|Illustrative image. — VNA/VNS Photo
A total of 16 governmental and seven ministerial documents were issued last year to enhance financial mechanisms for the development of science and technology, particularly on mobilising non-State budget capital and attracting a skilled workforce.
Vietnam is now home to 687 organisations conducting science and technology studies, 236 universities, three high-tech parks, 13 high-tech agricultural zones, and eight information technology (IT) parks.
The country has spent 2 percent of its State budget annually on science and technology. Infrastructure for studies in key sub-sectors, including biotechnology, petro-chemistry, materials, energy, automation, nanotechnology, computational technology, and medicine have also seen substantial investments.
It ranked 42nd among 131 economies for the second consecutive year in the 2020 Global Innovation Index (GII). Among economies making the most significant progress in their GII innovation rankings over time, Vietnam was first among 29 lower middle-income countries and third in Southeast Asia.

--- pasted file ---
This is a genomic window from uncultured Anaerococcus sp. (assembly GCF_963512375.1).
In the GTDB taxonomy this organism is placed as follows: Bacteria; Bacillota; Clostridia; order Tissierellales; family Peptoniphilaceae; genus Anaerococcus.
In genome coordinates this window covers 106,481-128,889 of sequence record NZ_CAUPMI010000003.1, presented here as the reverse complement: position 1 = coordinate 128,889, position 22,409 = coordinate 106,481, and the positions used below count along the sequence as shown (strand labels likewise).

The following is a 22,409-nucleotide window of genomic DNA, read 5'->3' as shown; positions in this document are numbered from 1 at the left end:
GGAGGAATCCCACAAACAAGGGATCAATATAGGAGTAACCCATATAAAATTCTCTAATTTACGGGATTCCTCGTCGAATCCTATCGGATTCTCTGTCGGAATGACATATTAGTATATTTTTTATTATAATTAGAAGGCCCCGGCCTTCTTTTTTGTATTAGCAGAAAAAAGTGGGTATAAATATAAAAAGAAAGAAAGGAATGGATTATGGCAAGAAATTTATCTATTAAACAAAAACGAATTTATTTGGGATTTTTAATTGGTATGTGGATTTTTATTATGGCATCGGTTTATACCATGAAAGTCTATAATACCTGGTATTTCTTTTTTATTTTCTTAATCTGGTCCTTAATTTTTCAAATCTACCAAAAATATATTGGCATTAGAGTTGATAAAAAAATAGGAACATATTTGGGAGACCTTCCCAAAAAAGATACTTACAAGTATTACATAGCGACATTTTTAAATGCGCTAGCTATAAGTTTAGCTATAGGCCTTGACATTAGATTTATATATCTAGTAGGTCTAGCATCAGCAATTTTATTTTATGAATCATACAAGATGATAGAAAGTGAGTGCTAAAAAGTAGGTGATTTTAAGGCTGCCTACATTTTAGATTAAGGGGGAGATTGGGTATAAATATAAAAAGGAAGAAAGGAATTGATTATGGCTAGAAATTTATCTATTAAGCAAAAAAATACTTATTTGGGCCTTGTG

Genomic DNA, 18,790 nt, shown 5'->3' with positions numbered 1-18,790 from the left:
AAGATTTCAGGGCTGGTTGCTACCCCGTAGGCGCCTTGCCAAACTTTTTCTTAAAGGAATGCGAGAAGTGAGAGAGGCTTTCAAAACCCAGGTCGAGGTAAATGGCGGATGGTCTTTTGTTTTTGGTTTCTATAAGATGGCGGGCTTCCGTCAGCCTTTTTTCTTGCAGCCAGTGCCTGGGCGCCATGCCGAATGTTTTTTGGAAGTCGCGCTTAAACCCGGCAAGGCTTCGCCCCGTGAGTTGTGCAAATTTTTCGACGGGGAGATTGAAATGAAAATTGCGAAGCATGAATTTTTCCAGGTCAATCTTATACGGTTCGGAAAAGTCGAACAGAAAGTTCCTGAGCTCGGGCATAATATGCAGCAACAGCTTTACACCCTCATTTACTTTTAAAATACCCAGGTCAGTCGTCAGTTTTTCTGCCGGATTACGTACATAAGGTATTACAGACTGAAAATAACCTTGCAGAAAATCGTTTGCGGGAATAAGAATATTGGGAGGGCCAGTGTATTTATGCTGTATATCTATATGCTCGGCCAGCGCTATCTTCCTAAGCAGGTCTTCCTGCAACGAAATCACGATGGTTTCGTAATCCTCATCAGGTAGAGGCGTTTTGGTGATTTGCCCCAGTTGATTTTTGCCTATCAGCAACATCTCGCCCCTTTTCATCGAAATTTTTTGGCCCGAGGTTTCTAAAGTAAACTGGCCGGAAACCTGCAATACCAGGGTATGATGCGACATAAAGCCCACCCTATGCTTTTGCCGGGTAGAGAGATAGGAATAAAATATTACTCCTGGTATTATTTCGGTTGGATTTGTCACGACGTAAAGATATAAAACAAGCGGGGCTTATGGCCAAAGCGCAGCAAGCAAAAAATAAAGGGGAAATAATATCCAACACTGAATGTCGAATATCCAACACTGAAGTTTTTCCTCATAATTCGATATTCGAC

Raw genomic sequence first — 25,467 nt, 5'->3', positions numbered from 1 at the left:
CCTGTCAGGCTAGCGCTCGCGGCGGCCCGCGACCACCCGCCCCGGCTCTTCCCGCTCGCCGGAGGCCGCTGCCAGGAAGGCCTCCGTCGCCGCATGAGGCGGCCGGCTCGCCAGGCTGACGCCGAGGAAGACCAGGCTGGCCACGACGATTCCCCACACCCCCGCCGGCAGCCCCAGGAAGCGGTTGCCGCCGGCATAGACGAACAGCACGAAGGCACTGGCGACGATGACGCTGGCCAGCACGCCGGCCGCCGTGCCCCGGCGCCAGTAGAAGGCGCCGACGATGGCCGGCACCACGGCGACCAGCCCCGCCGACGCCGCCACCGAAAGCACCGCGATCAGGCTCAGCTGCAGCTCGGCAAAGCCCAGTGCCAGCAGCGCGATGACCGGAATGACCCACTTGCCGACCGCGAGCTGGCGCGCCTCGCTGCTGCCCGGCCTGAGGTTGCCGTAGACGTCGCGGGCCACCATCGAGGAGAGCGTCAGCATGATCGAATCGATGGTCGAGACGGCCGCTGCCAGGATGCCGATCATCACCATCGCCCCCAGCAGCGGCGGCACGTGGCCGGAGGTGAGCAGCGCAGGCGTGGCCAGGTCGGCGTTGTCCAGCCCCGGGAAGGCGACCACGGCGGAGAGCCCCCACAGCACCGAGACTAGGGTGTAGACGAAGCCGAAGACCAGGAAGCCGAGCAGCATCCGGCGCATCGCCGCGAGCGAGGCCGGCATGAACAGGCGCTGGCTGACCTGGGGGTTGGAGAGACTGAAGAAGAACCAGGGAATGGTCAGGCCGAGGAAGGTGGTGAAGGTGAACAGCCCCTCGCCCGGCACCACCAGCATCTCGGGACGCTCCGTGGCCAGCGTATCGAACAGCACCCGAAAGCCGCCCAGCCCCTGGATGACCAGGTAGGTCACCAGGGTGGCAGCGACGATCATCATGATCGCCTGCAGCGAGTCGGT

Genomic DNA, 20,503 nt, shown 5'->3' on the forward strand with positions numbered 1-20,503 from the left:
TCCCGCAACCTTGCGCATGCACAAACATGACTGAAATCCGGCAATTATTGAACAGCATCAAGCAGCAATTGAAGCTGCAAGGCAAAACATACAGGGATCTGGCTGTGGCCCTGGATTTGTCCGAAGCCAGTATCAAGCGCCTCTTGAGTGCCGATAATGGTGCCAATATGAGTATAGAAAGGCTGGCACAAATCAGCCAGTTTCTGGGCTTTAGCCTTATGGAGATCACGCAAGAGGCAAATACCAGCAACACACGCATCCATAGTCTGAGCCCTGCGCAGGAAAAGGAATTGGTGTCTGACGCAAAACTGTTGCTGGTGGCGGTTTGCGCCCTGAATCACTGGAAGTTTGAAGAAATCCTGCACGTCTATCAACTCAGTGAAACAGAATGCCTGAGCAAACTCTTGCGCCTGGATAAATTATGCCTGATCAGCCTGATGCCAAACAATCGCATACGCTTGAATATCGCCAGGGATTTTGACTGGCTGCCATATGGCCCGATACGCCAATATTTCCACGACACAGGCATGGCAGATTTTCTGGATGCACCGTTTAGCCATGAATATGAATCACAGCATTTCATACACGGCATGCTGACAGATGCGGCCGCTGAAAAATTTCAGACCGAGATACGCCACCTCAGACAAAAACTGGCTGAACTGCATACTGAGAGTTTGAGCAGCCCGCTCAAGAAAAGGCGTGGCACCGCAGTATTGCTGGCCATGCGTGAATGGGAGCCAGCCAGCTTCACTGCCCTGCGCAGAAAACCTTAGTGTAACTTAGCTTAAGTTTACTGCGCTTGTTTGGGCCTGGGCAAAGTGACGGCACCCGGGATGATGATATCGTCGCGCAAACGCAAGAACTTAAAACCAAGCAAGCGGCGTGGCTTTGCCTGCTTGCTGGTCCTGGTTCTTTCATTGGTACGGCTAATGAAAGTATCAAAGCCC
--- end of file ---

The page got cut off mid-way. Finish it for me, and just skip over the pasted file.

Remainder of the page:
Compared to its own index in the previous year, it posted higher levels in a number of indicators, including business sophistication, rising from 69th to 39th place, and creative output, from 47th to 38th.
Vietnam has used the GII as an important management tool since 2017, with its index rising from 71st place in 2014 to 59th in 2016 and 42nd last year.
This year, the Ministry of Science and Technology will focus efforts on amending policies in financing and investing in science and technology development and innovation projects, in particular the draft of the revised Law on Intellectual Property.
Prime Minister Nguyen Xuan Phuc has signed off a strategy for the development and application of space science and technology by 2030.
With great potential amid the ever-growing importance of science and technology, Vietnam has promoted investment in this field by offering tax incentives and resources.